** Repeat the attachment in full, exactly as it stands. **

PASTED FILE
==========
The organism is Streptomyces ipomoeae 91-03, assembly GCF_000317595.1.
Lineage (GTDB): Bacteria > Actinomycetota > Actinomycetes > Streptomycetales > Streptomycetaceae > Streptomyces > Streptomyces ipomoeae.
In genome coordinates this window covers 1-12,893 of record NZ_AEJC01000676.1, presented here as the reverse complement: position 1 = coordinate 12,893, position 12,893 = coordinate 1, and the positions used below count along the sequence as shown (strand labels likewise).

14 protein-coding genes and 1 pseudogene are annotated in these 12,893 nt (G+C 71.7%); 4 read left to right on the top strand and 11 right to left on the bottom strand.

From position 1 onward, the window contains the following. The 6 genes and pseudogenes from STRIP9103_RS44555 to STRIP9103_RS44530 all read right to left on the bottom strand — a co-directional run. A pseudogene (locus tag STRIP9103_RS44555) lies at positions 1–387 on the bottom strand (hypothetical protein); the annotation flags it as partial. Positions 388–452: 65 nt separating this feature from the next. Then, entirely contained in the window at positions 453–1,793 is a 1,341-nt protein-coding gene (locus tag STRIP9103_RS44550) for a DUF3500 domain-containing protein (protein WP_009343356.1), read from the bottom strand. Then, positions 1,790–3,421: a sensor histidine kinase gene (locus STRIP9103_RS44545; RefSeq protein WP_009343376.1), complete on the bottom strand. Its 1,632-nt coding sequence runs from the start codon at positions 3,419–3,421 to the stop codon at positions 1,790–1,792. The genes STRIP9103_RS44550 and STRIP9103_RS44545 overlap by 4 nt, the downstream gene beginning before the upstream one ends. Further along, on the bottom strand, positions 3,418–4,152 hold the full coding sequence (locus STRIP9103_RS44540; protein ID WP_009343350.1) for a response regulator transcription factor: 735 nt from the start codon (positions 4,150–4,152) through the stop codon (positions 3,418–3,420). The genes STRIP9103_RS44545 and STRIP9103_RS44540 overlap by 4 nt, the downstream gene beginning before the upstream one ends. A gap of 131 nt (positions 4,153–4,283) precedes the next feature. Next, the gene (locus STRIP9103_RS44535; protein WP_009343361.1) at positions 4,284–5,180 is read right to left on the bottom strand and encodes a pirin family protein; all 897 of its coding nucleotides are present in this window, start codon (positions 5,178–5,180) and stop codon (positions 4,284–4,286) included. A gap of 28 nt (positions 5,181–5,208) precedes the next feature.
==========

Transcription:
The organism is Streptomyces ipomoeae 91-03, assembly GCF_000317595.1.
Lineage (GTDB): Bacteria > Actinomycetota > Actinomycetes > Streptomycetales > Streptomycetaceae > Streptomyces > Streptomyces ipomoeae.
In genome coordinates this window covers 1-12,893 of record NZ_AEJC01000676.1, presented here as the reverse complement: position 1 = coordinate 12,893, position 12,893 = coordinate 1, and the positions used below count along the sequence as shown (strand labels likewise).

14 protein-coding genes and 1 pseudogene are annotated in these 12,893 nt (G+C 71.7%); 4 read left to right on the top strand and 11 right to left on the bottom strand.

From position 1 onward, the window contains the following. The 6 genes and pseudogenes from STRIP9103_RS44555 to STRIP9103_RS44530 all read right to left on the bottom strand — a co-directional run. A pseudogene (locus tag STRIP9103_RS44555) lies at positions 1–387 on the bottom strand (hypothetical protein); the annotation flags it as partial. Positions 388–452: 65 nt separating this feature from the next. Then, entirely contained in the window at positions 453–1,793 is a 1,341-nt protein-coding gene (locus tag STRIP9103_RS44550) for a DUF3500 domain-containing protein (protein WP_009343356.1), read from the bottom strand. Then, positions 1,790–3,421: a sensor histidine kinase gene (locus STRIP9103_RS44545; RefSeq protein WP_009343376.1), complete on the bottom strand. Its 1,632-nt coding sequence runs from the start codon at positions 3,419–3,421 to the stop codon at positions 1,790–1,792. The genes STRIP9103_RS44550 and STRIP9103_RS44545 overlap by 4 nt, the downstream gene beginning before the upstream one ends. Further along, on the bottom strand, positions 3,418–4,152 hold the full coding sequence (locus STRIP9103_RS44540; protein ID WP_009343350.1) for a response regulator transcription factor: 735 nt from the start codon (positions 4,150–4,152) through the stop codon (positions 3,418–3,420). The genes STRIP9103_RS44545 and STRIP9103_RS44540 overlap by 4 nt, the downstream gene beginning before the upstream one ends. A gap of 131 nt (positions 4,153–4,283) precedes the next feature. Next, the gene (locus STRIP9103_RS44535; protein WP_009343361.1) at positions 4,284–5,180 is read right to left on the bottom strand and encodes a pirin family protein; all 897 of its coding nucleotides are present in this window, start codon (positions 5,178–5,180) and stop codon (positions 4,284–4,286) included. A gap of 28 nt (positions 5,181–5,208) precedes the next feature.